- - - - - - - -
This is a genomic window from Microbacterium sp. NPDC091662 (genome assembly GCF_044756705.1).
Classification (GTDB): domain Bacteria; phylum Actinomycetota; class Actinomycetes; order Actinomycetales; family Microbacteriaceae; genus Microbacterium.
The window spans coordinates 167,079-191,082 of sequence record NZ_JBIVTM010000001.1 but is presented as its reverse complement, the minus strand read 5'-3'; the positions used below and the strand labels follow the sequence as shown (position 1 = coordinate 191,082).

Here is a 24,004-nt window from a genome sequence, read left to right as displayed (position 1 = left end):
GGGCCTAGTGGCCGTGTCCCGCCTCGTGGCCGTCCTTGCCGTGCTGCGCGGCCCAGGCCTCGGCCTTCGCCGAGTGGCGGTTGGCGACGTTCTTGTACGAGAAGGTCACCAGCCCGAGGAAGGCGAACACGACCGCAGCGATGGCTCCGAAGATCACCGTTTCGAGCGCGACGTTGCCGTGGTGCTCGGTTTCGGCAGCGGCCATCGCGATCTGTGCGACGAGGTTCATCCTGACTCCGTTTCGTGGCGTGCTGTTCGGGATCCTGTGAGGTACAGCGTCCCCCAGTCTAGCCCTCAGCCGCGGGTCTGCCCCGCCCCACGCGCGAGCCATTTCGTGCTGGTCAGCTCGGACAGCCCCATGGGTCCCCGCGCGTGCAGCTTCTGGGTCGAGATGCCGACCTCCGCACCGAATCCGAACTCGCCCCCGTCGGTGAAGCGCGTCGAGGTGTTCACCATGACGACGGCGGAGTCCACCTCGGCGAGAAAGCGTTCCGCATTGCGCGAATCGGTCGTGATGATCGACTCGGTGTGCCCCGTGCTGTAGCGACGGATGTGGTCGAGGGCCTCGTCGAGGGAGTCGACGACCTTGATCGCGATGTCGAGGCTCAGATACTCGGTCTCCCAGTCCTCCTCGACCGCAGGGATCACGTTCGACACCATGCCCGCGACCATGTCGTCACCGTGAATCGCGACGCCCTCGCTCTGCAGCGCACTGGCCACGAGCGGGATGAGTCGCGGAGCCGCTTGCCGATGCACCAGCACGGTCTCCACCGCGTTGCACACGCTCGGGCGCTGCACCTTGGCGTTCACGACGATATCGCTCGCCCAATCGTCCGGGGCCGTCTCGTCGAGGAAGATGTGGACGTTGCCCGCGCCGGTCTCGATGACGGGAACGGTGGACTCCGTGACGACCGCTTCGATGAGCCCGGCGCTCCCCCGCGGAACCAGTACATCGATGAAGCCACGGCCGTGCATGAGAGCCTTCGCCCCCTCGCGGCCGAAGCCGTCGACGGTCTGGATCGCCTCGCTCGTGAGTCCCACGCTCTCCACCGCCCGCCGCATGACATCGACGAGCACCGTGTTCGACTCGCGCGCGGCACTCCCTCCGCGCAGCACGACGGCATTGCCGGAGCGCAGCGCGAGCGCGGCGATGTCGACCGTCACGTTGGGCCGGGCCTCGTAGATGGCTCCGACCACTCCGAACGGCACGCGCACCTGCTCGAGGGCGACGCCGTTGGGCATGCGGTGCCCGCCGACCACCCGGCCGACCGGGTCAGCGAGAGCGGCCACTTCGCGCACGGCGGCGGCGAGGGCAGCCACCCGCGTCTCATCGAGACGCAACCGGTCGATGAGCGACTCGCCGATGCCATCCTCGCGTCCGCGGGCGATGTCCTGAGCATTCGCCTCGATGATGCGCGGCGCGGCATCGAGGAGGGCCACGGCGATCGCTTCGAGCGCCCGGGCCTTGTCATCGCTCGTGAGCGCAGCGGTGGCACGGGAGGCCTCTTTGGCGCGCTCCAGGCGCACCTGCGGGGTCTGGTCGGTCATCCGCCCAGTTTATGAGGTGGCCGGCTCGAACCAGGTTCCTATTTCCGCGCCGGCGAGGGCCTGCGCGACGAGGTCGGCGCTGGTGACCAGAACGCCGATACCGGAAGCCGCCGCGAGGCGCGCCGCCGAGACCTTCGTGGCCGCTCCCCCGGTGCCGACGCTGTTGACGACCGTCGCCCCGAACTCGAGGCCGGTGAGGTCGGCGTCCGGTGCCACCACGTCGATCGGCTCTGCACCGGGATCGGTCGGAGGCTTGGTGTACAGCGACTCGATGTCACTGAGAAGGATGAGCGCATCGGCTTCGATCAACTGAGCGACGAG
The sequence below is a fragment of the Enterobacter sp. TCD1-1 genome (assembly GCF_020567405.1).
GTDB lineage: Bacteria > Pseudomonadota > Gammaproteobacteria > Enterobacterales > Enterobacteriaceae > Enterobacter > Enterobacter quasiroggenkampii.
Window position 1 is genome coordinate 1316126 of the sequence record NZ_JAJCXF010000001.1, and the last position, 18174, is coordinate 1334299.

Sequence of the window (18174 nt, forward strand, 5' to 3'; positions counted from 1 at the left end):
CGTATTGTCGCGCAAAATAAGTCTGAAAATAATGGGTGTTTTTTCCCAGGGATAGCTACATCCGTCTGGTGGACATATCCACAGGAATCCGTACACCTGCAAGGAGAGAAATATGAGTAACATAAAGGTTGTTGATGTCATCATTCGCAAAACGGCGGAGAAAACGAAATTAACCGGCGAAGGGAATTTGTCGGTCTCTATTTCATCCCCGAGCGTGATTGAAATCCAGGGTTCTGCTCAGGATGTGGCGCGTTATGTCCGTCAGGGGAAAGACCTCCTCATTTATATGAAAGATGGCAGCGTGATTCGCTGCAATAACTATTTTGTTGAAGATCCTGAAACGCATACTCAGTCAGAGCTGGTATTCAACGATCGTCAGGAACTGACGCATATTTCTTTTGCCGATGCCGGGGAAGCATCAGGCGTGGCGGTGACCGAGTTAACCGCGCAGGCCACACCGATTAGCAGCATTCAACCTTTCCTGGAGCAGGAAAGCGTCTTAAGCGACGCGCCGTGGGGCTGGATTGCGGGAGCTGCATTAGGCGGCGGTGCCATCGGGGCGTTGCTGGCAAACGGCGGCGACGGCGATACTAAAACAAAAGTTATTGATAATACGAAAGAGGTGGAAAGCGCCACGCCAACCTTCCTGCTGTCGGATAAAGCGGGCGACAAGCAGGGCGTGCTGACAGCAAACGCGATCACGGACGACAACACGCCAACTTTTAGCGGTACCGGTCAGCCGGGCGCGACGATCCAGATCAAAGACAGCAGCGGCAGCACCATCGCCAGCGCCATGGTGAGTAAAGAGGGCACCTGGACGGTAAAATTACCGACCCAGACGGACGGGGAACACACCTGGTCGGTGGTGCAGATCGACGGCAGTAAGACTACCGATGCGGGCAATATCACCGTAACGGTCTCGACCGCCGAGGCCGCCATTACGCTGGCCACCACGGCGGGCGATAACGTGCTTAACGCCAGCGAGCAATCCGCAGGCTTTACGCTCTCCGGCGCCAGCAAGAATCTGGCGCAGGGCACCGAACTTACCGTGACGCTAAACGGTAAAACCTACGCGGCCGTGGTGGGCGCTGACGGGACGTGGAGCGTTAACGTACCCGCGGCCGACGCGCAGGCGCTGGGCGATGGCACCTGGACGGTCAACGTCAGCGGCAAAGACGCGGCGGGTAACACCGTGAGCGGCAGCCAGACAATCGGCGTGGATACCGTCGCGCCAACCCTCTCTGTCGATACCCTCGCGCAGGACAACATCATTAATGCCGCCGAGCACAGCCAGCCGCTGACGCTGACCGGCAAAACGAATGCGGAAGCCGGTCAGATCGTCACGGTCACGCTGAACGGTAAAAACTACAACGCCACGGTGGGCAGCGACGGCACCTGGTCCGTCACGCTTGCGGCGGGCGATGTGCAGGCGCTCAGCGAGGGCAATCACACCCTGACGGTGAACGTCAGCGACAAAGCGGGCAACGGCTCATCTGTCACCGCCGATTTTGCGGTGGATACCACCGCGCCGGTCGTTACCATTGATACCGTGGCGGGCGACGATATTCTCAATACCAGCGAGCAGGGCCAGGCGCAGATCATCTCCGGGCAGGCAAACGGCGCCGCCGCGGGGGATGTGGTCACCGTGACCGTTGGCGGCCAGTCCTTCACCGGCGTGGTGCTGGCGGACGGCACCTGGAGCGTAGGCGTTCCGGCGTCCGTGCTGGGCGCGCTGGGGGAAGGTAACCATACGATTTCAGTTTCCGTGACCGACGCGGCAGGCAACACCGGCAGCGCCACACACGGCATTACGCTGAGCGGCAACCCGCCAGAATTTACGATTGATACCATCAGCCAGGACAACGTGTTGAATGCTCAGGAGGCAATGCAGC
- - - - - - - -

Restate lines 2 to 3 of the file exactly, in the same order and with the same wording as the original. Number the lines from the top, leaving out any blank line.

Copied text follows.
Classification (GTDB): domain Bacteria; phylum Actinomycetota; class Actinomycetes; order Actinomycetales; family Microbacteriaceae; genus Microbacterium.
The window spans coordinates 167,079-191,082 of sequence record NZ_JBIVTM010000001.1 but is presented as its reverse complement, the minus strand read 5'-3'; the positions used below and the strand labels follow the sequence as shown (position 1 = coordinate 191,082).